Livelihoods under threat as revolution takes over transportation sector

Traditional taxi drivers are now finding it difficult to keep up with Uber, Bolt and other ride-hailing services.

The emergence of car-hailing services might provide comfort for passengers, but it's presented a significant challenge for traditional taxi drivers (image used for illustrative purpose) [Channels TV]

Three of his kids are in primary school, while two others are in secondary school.

Until recently, Gbenro was able to fulfill his responsibilities by providing for the basic needs of his family. But now, performing those tasks has become challenging for him.

In what appears to be a similar life challenge, Seun Akintunde can’t fend for his family like he used to.

In fact, his wife left him about a year ago as a result of his inability to cater for the family. Akintunde didn't bother to even fight for the custody of his child simply because he has become financially powerless.

These are the dire situations which most traditional taxi drivers are experiencing across the country.

Uber, Bolt (formerly Taxify), and other ride-hailing services may have only been around in Nigeria for a few years, but their existence is having a negative effect, arguably, on the old order of the transportation sector.

Taxi drivers are now unable to maintain the standards of living they were once accustomed to.

Our correspondent who spoke with the drivers learnt that they are finding it difficult to survive the tech revolution that has taken over the sector.

A few years ago, the most typical forms of public transport in Nigeria included the traditional taxis. They were a common sight in cities, driving individual passengers to their various destinations.

Never did the drivers expect that their means of livelihood would be threatened soon by a revolution in their industry, a revolution that started in 2014 when Uber was launched in the country. The situation worsened in 2016 when Bolt (which started as 'Taxify') joined.

It is on record that most of the ride-hailing startups in the country began in Lagos. This is because of the growing population and rapid development of the state, a situation that has since placed a huge strain on its public transportation system, and worsened its struggles with traffic congestion.

The industry has since been attracting different ride-hailing startups: from car-hailing to bike-hailing startups. Bus-hailing startups are also imminent, an innovation many local bus drivers aren’t prepared for.

Competition among existing services stiffens every day, as the transportation sector keeps attracting startups that are jostling for a similar market share; thereby edging out traditional means of transportation, such as the yellow taxis in Lagos.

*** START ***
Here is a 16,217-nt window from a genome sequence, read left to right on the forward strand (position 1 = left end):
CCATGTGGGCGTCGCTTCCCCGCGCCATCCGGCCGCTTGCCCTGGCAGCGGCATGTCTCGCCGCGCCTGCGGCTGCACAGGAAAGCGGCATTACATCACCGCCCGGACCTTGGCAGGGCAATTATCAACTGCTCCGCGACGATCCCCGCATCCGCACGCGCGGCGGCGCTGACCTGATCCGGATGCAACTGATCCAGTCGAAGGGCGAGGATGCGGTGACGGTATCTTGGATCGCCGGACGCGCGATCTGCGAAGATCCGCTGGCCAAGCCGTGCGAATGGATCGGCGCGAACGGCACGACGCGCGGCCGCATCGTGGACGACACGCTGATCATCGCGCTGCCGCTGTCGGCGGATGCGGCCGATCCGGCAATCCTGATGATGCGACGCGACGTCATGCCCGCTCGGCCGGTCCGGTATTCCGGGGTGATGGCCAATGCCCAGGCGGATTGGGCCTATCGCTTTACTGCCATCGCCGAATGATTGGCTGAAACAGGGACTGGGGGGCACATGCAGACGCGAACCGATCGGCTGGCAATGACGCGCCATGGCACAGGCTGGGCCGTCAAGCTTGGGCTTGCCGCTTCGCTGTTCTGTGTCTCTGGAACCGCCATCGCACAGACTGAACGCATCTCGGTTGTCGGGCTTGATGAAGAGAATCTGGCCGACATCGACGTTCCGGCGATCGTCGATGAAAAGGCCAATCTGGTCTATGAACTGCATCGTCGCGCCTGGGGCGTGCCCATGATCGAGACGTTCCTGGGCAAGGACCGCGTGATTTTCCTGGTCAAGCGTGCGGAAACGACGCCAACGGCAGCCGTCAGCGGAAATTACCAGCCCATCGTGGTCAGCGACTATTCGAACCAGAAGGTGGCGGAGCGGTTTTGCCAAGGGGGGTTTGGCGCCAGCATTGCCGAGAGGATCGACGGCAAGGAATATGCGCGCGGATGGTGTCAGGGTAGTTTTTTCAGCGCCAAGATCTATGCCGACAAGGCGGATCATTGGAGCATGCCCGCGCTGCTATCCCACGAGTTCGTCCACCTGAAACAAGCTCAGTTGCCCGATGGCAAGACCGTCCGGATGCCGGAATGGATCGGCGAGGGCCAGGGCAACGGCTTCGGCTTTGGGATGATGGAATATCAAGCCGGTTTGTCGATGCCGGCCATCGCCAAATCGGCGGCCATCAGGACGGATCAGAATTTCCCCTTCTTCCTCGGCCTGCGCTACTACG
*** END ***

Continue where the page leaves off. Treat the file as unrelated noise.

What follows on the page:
Gbenro said he made an average of N20,000 daily from his taxi business only a few years ago, but not anymore. Now, if he makes N5,000 in a day, it is by luck because many have abandoned the local taxis for the likes of Uber and Bolt.

He further stated that, unlike before when he drove around to seek customers, he now prefers to stay in a garage to conserve fuel.

"People only patronise us on specific occasions, maybe when they have special outings, or they have loads that Uber drivers would not allow in their cars. That’s when they patronise us."

In view of the rising number of startups in the transportation sector, it is not only the drivers that are being threatened.

Pulse understands that with the introduction of bus-hailing services in the country, the public bus conductors are threatened alongside members of the National Union of Road Transport Workers (NURTW), a union which collects tax from drivers in the transportation sector.

Should public bus drivers resort to working for the bus-hailing startups, a decline of profit in their business would creep in, and the NURTW members particularly may resort to illegal means to survive, as a large percentage of them at bus stops have no formal education, neither are they skilled.

While some of the bus conductors may adjust to the development by becoming bus assistants, others may revolt against it and become violent at the sight of any bus-hailing ride, although, officially, the NURTW stands against such actions.

Some months ago, NURTW members were filmed harassing a Gokada rider, insisting that he pay a tax for picking up a passenger at a bus stop in Lagos.

Since it looks like ride-hailing services are here to stay, despite some challenges, taxi drivers have resigned themselves to fate.

And as the existing competition in the transportation industry stiffens, things can only get worse.

This leaves traditional taxi drivers with very limited options: keep fighting or jump ship.

Whatever choice they make presents its own set of peculiar challenges, but they need to make one that keeps them fed.

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